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Self Driving Trucks Are Not Coming Anytime Soon
Motorists soon may encounter a different kind of truck convoy
Last Updated: Mon, April 15, 2019
The "It's a convoy!" of lore and ballad is morphing into an entirely new concept for truck transportation on America's highways. But, it's doubtful that movies and songs will spring forth in honor of what motorists may soon be encountering along this country's interstates.
The new buzzword among truck industry innovators is something called platooning. Think of it as two or more big-rigs travelling with minimal gap between them as if chained together and, once fully autonomous vehicles hit the road, the only active driver is the one in the front vehicle – all this for an estimated 7 percent to 10 percent increase in fuel efficiency.
But, this being the 21st Century, the "chain" is actually a wireless digital tether, and the following trucks are actually autonomously directed for following distance, acceleration and braking by being given instructions from the lead vehicle.
Platooning made the news lately because one of its earliest innovators and most-active implementers has ended its participation in the concept.
In January of this year Daimler, the parent company for Freightliner trucks, announced it was ending experimentation and testing for its platooning program.
After several years and thousands of miles of testing on America's roads Daimler said that the fuel savings from platooning was less than expected, and was made even less when less-perfect conditions were experienced, such as something that causes the platoon to disconnect and makes trucks have to speed up to connect again.
Among the problems needing addressing before platooning becomes mainstream are:
- Having to rely on motorists to resist trying to swoop in and fill the very narrow gaps inherent in the platooning scheme.
- That the guy in the front truck, like the lead bird in a flock, takes the brunt of fuel hit. There wouldn't be much incentive for that lead truck in a mix of trucks from different trucking companies.
- Not all states have following-distance laws that allow a small enough gap to capture the fuel savings from platooning. Those that do, generally have restrictions on the following distance, none less than 40 feet, and they require digital tethering, and automatic braking.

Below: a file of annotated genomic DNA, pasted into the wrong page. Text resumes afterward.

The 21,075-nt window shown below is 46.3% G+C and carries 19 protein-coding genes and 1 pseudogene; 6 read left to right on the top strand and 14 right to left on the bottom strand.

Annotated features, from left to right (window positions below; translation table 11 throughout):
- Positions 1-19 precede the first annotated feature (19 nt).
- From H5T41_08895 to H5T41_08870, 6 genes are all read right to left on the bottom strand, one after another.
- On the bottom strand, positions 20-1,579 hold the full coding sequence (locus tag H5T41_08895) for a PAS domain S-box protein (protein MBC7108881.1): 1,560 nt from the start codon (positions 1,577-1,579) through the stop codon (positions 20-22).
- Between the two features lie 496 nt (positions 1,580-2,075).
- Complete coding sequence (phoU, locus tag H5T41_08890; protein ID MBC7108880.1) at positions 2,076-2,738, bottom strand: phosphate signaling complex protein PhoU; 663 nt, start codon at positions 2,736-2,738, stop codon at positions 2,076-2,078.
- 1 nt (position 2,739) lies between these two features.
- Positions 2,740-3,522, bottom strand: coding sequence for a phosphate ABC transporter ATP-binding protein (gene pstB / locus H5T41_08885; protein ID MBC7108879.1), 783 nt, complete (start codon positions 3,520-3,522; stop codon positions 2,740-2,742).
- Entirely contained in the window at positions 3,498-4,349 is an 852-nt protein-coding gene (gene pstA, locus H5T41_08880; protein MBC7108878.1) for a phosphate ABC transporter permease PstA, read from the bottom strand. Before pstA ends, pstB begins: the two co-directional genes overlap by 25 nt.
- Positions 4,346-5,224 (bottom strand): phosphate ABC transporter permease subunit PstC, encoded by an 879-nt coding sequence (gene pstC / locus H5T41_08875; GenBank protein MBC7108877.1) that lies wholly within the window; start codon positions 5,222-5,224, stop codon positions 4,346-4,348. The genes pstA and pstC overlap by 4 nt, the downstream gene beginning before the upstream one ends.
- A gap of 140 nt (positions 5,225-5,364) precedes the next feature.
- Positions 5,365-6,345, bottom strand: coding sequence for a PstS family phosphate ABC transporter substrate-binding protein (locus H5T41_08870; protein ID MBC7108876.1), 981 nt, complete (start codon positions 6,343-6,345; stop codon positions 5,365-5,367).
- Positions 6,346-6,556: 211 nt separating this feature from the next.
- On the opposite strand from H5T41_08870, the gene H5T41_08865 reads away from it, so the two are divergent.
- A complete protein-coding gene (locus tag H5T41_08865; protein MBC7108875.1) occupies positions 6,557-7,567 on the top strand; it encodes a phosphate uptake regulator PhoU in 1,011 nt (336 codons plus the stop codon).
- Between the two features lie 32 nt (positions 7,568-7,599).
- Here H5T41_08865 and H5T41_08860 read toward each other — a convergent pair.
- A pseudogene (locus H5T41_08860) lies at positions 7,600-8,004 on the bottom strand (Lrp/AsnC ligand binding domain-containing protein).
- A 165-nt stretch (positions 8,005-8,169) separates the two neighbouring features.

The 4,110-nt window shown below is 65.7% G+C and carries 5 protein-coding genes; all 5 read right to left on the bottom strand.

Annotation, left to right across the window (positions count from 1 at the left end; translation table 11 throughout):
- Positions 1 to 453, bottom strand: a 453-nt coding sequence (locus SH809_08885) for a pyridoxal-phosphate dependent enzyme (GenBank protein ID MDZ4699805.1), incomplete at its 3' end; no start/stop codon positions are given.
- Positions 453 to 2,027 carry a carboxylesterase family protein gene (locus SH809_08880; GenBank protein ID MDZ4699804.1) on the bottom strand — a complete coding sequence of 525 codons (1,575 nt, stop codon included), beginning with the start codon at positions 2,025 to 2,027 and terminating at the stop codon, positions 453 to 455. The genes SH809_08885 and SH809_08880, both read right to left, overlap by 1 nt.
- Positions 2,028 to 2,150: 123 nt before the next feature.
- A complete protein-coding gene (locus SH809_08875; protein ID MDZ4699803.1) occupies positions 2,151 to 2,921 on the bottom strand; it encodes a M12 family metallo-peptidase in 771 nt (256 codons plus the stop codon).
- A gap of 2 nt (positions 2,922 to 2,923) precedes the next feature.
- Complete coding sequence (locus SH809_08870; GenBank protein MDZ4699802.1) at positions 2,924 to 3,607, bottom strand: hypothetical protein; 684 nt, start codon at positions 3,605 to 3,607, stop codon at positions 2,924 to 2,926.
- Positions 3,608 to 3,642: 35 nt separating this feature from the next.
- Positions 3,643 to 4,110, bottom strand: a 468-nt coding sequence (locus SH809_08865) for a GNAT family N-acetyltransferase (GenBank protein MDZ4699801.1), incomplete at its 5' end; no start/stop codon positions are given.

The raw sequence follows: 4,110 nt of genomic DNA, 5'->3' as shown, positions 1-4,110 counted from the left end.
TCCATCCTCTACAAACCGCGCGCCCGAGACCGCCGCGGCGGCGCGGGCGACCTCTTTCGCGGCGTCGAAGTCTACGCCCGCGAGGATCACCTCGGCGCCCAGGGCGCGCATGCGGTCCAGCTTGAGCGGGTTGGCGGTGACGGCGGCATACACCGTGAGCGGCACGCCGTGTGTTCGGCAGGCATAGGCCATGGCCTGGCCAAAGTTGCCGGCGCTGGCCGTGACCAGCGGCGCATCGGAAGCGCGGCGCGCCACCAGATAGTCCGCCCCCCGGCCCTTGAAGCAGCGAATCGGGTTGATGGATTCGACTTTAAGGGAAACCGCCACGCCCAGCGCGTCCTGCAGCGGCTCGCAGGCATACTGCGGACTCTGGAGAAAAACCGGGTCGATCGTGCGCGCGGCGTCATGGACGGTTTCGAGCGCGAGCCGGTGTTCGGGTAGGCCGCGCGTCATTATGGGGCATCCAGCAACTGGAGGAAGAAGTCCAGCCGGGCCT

CCJ reports that not everybody is as negative about platooning as Daimler is.
Josh Switkes, CEO of Peloton, told CCJ, “In our initial operations with very large customers, we have seen excellent fuel savings, high utilization and a perfect safety record,” he says. “Over the last five years, as we have developed platooning to commercial readiness, we have found that to get the benefits our customers seek, the system must combine the right functionalities around Vehicle-to-Vehicle communication, cloud supervision and coordination and the right driver experience.”
Switkes said Peloton has been working with state regulators to ease up on the gap restrictions in order to allow for platooning. So far there are 18 states that have amended their laws to allow platooning, and several more states are allowing limited use and testing.
The size of the gap is crucial because if there is too wide of a gap platooning loses its fuel-saving effectiveness; and encourages "cut-ins." But too narrow of a gap invites safety issues. Switkes said they typically run a 40-foot to 60-foot gap, and do see some cut-ins, but they are rare on most highways.
In order to minimize the gap and maximize fuel-efficiency and safety trucks are arranged in line according to their braking ability; which Switkes says means that the trucks cannot swap order.
Steve Boyd, vice president of external affairs and market development at Peloton, told Transport Topics recently that although the system automates braking and acceleration drivers are still on-board steering manually in all vehicles in the platoon.
To make that work, Boyd said that the heavier truck with the longer stopping distance is always in the lead.
Drivers work together to cooperate with issues such as vehicles in their blind spots.
“The benefit of platooning is here now, is very concrete, and a lot of fleets are excited about this immediate and profound impact to their operations,” Switkes told CCJ. “Many of our customers buy Freightliners as part of their fleet, so we know directly of many major Freightliner customers that are excited about platooning, and the fuel savings and safety improvement possible with it.”
But Jack Van Steenberg, chief safety officer of the Federal Motor Carrier Safety Administration, has the last word, saying he would like to see demonstrations in “uncontrolled environments. They need to show that we have safe vehicles out there.”
Trucking Industry Concerns